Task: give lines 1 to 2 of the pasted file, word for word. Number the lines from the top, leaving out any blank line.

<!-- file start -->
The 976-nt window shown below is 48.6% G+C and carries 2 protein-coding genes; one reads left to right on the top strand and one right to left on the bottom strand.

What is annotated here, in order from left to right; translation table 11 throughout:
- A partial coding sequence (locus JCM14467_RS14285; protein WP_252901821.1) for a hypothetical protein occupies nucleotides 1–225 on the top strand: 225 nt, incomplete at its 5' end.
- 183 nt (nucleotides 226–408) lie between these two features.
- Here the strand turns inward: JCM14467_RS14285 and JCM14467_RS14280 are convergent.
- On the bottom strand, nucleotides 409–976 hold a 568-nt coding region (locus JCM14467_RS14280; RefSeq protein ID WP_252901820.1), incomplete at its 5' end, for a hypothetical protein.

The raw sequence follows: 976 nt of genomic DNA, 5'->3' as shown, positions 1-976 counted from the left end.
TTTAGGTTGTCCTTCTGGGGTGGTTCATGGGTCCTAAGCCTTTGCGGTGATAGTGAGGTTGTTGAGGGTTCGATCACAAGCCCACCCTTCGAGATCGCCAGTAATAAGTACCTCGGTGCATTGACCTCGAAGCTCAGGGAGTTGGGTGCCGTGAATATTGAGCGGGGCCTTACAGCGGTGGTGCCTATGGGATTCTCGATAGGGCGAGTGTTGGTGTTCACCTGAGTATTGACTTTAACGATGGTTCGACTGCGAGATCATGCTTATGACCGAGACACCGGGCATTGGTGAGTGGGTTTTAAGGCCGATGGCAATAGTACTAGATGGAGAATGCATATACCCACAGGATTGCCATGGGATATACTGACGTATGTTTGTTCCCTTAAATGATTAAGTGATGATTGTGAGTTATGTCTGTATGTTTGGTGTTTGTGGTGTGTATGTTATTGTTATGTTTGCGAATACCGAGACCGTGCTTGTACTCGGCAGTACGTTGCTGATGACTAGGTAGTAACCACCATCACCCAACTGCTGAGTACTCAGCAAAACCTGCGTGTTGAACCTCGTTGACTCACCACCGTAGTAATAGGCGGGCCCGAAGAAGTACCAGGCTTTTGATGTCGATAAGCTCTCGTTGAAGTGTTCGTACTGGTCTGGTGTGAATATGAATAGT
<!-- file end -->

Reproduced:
The 976-nt window shown below is 48.6% G+C and carries 2 protein-coding genes; one reads left to right on the top strand and one right to left on the bottom strand.

What is annotated here, in order from left to right; translation table 11 throughout: